Jodorowsky’s Dune documentary has mystic power

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      It seems the shamanic touch can transform even the most rational of minds.

      “To be completely honest, I’m not a spiritual person at all,” says Frank Pavich, calling the Georgia Straight from Hong Kong. “I’m not religious; I’m not spiritual—I’m not anything. To me, when you die, you’re in the ground and that’s it. But in hanging out with Alejandro Jodorowsky, I’m finding myself opening up to these things more.”

      The New York–based Pavich is the man behind Jodorowsky’s Dune, a spectacular documentary (opening Friday [April 4]) about the Chilean filmmaker’s attempt in the 1970s to film Frank Herbert’s epochal science-fiction novel. Like Stanley Kubrick’s Napoleon, it’s one of the great unmade films of all time.

      But if the cameras never rolled on a project designed, in Jodorowsky’s words, to “change the consciousness of the world”, it hardly matters. In gathering together what the messianic director of El Topo calls a team of “spiritual warriors” for two years of preproduction and deeply creative ferment—with the artists Moebius, Chris Foss, and a pre-Alien H. R. Giger among his Paris-based students—Jodorowsky accomplished an act of powerful magic.

      Pavich says he encountered the same force.

      “All I can think is that he saw something in me, that I was the right spiritual warrior for the job,” he offers. “He gave me this story, which has really changed my life.” With a laugh, Pavich adds: “I read an interview with him the other day where he said the first time I met him, he thought I was a crazy person—the greatest compliment one could ever get from Alejandro Jodorowsky.”

      Indeed, Jodo (as he’s known to friends) was uncompromising in his choice of partners. Hollywood effects maestro Douglas Trumbull was contemptuously dismissed as “a technician”. Pink Floyd fared almost as badly when the filmmaker met the band at Abbey Road. The story that follows is outlandish, to say the least. But time and again, Pavich says, “just when you think it’s so insane that it could not be true, somebody else says: ‘Oh, yeah, I was there; that happened, absolutely.’ ”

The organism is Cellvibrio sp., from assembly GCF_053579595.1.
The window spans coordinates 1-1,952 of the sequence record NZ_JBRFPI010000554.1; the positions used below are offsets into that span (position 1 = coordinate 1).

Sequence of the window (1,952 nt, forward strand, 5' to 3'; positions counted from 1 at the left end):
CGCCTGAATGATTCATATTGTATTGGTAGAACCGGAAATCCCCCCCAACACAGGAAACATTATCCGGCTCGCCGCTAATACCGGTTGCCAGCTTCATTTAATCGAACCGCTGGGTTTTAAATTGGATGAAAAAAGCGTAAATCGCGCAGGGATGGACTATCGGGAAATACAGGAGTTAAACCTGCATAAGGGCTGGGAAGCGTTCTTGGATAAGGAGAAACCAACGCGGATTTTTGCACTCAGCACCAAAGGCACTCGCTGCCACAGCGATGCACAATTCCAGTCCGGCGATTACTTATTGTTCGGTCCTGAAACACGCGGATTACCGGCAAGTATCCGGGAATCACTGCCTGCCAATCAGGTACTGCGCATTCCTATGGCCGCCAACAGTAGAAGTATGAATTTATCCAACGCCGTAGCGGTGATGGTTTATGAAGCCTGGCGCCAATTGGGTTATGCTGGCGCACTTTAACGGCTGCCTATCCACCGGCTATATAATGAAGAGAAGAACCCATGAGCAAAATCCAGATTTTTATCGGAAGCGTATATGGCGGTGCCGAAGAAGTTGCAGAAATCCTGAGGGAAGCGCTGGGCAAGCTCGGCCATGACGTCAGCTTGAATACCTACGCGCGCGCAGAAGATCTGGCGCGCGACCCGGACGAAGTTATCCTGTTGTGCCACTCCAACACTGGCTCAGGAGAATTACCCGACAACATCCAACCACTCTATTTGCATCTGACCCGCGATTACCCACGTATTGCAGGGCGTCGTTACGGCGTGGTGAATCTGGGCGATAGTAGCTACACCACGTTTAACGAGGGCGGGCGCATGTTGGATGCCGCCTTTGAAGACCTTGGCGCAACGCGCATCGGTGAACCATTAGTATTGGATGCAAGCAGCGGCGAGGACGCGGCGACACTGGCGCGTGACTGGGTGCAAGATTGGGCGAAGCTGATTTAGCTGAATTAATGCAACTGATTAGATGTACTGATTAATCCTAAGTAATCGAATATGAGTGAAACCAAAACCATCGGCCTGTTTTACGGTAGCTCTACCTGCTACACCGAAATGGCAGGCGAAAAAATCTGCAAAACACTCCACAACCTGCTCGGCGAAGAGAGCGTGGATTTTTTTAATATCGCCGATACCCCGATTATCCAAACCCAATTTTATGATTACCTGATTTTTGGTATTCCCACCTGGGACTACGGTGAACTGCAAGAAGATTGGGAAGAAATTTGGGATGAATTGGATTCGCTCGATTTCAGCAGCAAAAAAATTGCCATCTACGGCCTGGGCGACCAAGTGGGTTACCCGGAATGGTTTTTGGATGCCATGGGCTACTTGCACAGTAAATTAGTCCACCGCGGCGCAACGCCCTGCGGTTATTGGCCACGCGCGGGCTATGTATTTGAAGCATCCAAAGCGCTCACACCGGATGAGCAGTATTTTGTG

He cheerfully adds that he’s “all in, for sure” when it comes to the more mind-bending aspects of the tale, as when Dan O’Bannon—as related on tape by the late screenwriter himself—was granted a vision of glowing mandalas spinning around Jodorowsky’s head.

      “I don’t think he has a mystical side. I think he is mystical. That’s just everything about him,” states Pavich, who also describes entering a New York church recently to “just say ‘Thank you’ to the universe, or to Jodorowsky, or to both, or to something—I don’t even know, exactly. A couple of years ago, I wouldn’t be caught dead doing such a thing. But there I was.”

      One could be equally incredulous about the unlikely synchronicities that seemed to bring so many of Jodorowsky’s warriors into his orbit, yet Pavich felt himself touched again. When he met with Foss in Nantes, France, conversation turned to a much-loved assistant the artist hadn’t seen for more than 30 years. As they left the restaurant, there she was, waving at them.

      Asks the amazed director: “What the fuck? How the hell? How, how, how?

      Follow Adrian Mack on Twitter at @adrianmacked.